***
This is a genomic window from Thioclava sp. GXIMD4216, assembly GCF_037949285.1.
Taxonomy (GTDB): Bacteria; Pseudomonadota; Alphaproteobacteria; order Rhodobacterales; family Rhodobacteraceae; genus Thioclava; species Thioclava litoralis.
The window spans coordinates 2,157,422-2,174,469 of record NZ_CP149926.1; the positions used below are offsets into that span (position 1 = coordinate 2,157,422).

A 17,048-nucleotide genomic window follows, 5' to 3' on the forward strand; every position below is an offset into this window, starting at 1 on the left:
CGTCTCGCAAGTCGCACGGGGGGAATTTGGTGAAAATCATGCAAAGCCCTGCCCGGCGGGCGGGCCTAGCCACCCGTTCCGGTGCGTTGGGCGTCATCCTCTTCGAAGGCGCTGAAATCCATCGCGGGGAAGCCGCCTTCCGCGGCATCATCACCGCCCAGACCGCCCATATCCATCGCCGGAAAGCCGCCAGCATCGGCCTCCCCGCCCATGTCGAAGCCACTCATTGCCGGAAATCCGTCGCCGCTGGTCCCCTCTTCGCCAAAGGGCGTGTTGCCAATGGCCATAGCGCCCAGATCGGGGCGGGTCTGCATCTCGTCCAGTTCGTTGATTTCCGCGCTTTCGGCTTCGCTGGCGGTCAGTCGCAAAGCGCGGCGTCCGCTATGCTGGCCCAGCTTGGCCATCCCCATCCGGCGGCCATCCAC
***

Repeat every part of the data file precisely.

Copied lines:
This is a genomic window from Thioclava sp. GXIMD4216, assembly GCF_037949285.1.
Taxonomy (GTDB): Bacteria; Pseudomonadota; Alphaproteobacteria; order Rhodobacterales; family Rhodobacteraceae; genus Thioclava; species Thioclava litoralis.
The window spans coordinates 2,157,422-2,174,469 of record NZ_CP149926.1; the positions used below are offsets into that span (position 1 = coordinate 2,157,422).

A 17,048-nucleotide genomic window follows, 5' to 3' on the forward strand; every position below is an offset into this window, starting at 1 on the left:
CGTCTCGCAAGTCGCACGGGGGGAATTTGGTGAAAATCATGCAAAGCCCTGCCCGGCGGGCGGGCCTAGCCACCCGTTCCGGTGCGTTGGGCGTCATCCTCTTCGAAGGCGCTGAAATCCATCGCGGGGAAGCCGCCTTCCGCGGCATCATCACCGCCCAGACCGCCCATATCCATCGCCGGAAAGCCGCCAGCATCGGCCTCCCCGCCCATGTCGAAGCCACTCATTGCCGGAAATCCGTCGCCGCTGGTCCCCTCTTCGCCAAAGGGCGTGTTGCCAATGGCCATAGCGCCCAGATCGGGGCGGGTCTGCATCTCGTCCAGTTCGTTGATTTCCGCGCTTTCGGCTTCGCTGGCGGTCAGTCGCAAAGCGCGGCGTCCGCTATGCTGGCCCAGCTTGGCCATCCCCATCCGGCGGCCATCCAC